The fate of minimum wage and sick leave changes passed by the Michigan legislature Dec. 4 is uncertain, as it remains to be seen whether outgoing Michigan Gov. Rick Snyder (R) will sign them into law, and the changes also may face legal challenges.
The significant shift in demographics, combined with increasing lifespans and an already challenging staffing environment, represents a perfect storm for healthcare organizations in general — and geriatric-specific entities in particular.
Senior living operators must find creative solutions for recruiting and retention so that they can continue to provide high-quality resident care and services.
Why has senior living been so slow to hire older, even retired workers?
A bright spot in a new report from Genworth Financial is that employers appear to be doing a better job of meeting the needs of workers who provide for the long-term care needs of their family members, according to the insurance holding company.
If it seems you are paying staff more lately, it’s probably because you are. Wages for all U.S. workers rose by 2.9% between September 2017 and September 2018, according to new Labor Department figures.
The National Labor Relations Board said Tuesday that it would extend by one month the deadline for people to submit comments regarding its proposed rulemaking concerning the standard for determining “joint employer” status under the National Labor Relations Act.
Masonic Communities Kentucky is cutting employee turnover by listening to employees about the benefits they want and the policies they perceive as problematic, Trasee Whitaker, the organization’s senior vice president of human resources, told those attending a Monday educational session at the LeadingAge Annual Meeting & Expo.
Calling workforce issues a “rallying cry,” LeadingAge President and CEO Katie Smith Sloan asked members to “help us figure out our moon shot on workforce” during remarks at Sunday’s keynote session of the 2018 Annual Meeting & Expo.
We don’t have a cultural or perks problem. We have a math problem.
The staffing challenges facing senior living communities are not just human resources headaches. They also represent the biggest operational risk in the industry, according to experts participating in a recent panel discussion.
A new white paper from Argentum shows a potentially large financial benefit for senior living operators that reduce employee turnover.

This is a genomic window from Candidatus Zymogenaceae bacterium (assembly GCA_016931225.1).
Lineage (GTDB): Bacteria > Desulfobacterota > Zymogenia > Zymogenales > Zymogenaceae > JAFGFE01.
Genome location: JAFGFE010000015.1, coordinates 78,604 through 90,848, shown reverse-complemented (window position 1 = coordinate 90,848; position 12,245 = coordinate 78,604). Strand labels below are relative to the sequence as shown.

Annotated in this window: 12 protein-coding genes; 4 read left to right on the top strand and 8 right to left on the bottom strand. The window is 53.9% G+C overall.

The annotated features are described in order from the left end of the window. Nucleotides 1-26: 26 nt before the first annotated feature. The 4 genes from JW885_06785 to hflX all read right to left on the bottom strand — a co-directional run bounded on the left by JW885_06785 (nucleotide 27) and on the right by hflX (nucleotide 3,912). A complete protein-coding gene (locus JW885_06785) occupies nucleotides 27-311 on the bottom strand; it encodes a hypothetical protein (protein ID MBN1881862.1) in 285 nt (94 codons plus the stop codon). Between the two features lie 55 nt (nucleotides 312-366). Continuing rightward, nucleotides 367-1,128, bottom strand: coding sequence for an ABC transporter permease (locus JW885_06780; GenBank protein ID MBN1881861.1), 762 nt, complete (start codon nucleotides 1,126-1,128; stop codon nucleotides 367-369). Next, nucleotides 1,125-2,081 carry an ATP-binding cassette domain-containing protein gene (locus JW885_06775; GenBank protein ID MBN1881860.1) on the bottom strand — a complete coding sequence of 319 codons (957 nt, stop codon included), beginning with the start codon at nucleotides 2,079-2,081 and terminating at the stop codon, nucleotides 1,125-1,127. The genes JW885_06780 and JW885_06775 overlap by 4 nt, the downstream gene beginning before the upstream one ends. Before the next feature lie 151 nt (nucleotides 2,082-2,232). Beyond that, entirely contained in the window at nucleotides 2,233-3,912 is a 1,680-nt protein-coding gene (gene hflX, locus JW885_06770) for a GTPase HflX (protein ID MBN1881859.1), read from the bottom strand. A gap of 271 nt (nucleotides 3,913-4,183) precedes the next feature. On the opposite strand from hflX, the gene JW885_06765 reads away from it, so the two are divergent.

Times may be challenging for long-term care providers right now, but opportunities exist to help determine the future of the industry, leaders of the American Health Care Association and National Center for Assisted Living told annual meeting attendees Monday.
Senior living operators and association officials discussed major trends facing operators Monday at the American Health Care Association / National Center for Assisted Living convention, and it didn’t take long for clear themes to emerge.
NCAL Day speakers think something other than occupancy should be operators’ top priority.
As if staffing weren’t enough of a senior living challenge, two fresh developments show it might soon get worse.
Twenty-two of the 40 senior living and care operators named to Fortune’s first-ever “Best Workplaces for Aging Services” list, released Thursday, are especially active in senior living as evidenced by their membership in either Argentum or the National Center for Assisted Living.
Let me share two stories that encapsulate what we do that is special and different at our senior living communities and why we recently were honored for that.
SPECIAL REPORT: Senior Star earned the top spot among senior living-dominant operators ranked in the first-ever “Best Workplaces for Aging Services” list published by Fortune magazine this morning.
A Wisconsin senior living operator is reaching beyond U.S. borders for fresh ideas of how to tackle some of the industry’s biggest challenges, from rehospitalizations to human resources management to marketing, dining and appropriate service mix.